(c)  Excess soil destination assessment reports

An excess soil destination assessment report should identify each site where excess soil will be deposited along with an estimate of the quality and quantity of excess soil that will be so deposited. This report must also include contingencies (such as alternate sites for deposit) if the excess soil cannot be deposited at the proposed sites.[22]

Requirements of Owners and Operators of Reuse Sites

Beginning on January 1, 2022, the owner or operator of a reuse site at which 10,000 m3 or more of excess soil is expected to be deposited will be required to file a notice in the Registry prior to the soil being deposited. Among other things, this report must set out certain information relating to the reuse site, how the excess soil will be used, the quantity proposed to be deposited at the site, and the excess soil quality standards for the site.[23] The owner or operator must also make a declaration that procedures providing for the identification of the site from which the excess soil is transported, the receipt of all relevant information relating to the excess soil, and the inspection of all loads before deposit, are in place to ensure that the storage of such soil will not have an adverse effect on the environment or in the vicinity of the property.[24]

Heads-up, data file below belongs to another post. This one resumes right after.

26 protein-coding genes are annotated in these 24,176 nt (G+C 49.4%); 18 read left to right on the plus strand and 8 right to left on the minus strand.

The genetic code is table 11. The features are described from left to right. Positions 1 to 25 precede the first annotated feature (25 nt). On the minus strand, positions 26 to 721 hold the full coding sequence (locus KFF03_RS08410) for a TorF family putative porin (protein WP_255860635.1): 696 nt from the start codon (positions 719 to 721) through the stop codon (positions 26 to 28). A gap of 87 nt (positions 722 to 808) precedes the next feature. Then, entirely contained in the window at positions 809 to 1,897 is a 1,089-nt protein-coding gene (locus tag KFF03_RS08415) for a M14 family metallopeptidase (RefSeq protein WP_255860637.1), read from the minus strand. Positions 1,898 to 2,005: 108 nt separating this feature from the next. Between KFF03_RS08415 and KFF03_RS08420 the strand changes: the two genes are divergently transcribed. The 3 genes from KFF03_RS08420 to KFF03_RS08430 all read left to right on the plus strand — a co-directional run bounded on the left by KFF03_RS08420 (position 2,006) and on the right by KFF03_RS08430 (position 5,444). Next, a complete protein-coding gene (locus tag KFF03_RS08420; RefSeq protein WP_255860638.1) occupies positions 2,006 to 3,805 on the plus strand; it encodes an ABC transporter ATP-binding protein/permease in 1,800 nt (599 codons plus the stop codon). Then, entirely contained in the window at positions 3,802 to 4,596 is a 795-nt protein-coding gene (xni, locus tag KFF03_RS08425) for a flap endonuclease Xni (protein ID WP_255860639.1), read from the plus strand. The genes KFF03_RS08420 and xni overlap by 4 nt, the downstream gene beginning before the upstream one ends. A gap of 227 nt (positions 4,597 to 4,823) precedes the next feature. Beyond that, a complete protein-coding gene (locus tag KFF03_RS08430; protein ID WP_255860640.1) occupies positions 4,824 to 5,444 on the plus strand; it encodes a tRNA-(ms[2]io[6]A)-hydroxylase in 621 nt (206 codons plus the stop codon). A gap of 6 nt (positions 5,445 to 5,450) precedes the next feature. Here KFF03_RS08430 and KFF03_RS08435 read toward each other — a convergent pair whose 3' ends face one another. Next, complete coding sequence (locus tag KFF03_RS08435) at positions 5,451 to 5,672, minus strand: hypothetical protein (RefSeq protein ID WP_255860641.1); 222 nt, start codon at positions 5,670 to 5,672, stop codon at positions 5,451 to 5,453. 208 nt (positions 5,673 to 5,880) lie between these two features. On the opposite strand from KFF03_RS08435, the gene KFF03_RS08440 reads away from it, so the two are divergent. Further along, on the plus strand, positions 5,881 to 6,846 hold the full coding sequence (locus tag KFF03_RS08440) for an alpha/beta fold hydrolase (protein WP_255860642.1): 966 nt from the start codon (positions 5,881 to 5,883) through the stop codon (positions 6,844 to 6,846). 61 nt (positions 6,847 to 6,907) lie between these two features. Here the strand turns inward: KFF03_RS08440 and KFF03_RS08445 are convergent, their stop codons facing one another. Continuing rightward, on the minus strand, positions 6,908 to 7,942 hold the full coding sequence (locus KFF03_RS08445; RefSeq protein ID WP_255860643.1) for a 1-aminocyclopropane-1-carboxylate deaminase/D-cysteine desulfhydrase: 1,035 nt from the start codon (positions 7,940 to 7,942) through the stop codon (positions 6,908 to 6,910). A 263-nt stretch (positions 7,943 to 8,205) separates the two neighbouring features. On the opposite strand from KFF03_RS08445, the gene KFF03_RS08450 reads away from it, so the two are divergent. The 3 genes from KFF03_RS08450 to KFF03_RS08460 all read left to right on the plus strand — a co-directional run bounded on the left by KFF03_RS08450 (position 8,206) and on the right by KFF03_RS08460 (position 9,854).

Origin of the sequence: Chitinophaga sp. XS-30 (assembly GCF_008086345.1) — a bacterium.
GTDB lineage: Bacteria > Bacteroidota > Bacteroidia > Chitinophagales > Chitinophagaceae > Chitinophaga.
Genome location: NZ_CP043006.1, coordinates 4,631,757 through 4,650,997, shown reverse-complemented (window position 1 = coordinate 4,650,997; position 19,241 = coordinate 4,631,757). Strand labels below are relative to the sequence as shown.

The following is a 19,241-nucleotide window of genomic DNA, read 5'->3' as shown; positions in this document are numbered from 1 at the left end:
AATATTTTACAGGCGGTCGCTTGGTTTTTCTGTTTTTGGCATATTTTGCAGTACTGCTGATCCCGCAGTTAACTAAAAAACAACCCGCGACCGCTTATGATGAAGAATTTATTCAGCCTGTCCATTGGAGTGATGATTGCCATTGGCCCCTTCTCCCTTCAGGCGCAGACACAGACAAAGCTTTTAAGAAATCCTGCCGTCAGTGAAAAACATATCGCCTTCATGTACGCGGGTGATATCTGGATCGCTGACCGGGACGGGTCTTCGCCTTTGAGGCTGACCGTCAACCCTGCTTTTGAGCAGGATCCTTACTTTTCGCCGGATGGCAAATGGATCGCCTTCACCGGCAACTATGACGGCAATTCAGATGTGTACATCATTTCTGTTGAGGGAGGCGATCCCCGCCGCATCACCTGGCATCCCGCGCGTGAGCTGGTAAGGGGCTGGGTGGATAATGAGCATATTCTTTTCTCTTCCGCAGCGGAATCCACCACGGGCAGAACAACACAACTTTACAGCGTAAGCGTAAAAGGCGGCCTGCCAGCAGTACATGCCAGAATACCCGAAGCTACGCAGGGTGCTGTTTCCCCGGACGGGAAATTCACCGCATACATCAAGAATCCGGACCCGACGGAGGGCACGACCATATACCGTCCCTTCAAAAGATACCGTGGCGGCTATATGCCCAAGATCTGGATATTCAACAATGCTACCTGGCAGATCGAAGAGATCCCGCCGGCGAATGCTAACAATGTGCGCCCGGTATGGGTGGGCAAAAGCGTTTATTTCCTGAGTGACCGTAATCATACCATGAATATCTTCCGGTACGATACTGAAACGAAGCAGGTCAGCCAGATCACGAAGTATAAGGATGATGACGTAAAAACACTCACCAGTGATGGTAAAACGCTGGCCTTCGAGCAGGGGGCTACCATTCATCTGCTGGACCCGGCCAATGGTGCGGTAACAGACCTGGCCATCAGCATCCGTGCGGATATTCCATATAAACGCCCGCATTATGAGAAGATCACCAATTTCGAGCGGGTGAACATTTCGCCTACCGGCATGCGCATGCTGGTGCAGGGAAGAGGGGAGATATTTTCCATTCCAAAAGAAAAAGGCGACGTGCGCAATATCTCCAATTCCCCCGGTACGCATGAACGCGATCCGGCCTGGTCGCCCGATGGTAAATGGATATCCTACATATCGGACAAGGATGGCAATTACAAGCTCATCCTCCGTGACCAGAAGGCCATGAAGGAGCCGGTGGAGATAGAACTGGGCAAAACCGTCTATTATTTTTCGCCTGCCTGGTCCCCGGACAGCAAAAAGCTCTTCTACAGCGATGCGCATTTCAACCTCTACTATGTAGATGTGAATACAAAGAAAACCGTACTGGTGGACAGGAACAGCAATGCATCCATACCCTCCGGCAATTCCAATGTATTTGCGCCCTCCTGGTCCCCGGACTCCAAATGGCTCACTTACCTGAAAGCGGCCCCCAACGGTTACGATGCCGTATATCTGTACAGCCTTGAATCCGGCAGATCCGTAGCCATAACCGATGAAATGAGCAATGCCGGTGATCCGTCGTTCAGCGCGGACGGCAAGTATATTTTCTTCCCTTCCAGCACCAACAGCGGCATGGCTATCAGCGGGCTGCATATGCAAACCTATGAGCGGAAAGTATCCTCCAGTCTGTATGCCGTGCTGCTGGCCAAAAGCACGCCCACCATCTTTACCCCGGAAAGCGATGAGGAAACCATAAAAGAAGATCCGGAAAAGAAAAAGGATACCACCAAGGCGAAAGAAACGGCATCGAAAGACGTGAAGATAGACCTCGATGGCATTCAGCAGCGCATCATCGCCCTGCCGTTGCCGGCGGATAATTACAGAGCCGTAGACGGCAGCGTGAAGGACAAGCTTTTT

Notices must be updated within 30 days after the deposit of the final load of excess soil to disclose the total amount deposited at the site and the date the final load was deposited.[25]

These filing requirements, however, do not apply to reuse sites that have been in operation prior to January 1, 2022 if the reuse site has a use related to infrastructure[26] or the amount of excess soil expected to be deposited at the reuse site after January 1, 2022 is less than 10,000 m3.[27]

Transporters of Excess Soil

As of January 1, 2022, a person who transports excess soil must ensure that they have a hauling record on them at all times during transportation setting out, among other things, the location, date, and time at which it was loaded, the quantity, where it will be deposited, and the names of people who can be contacted to answer questions about this information.[28] While this information was already required to be provided upon request by a provincial officer under the Regulation,[29] the amendments will require that transporters have an actual record of this information on them at all times while in transit.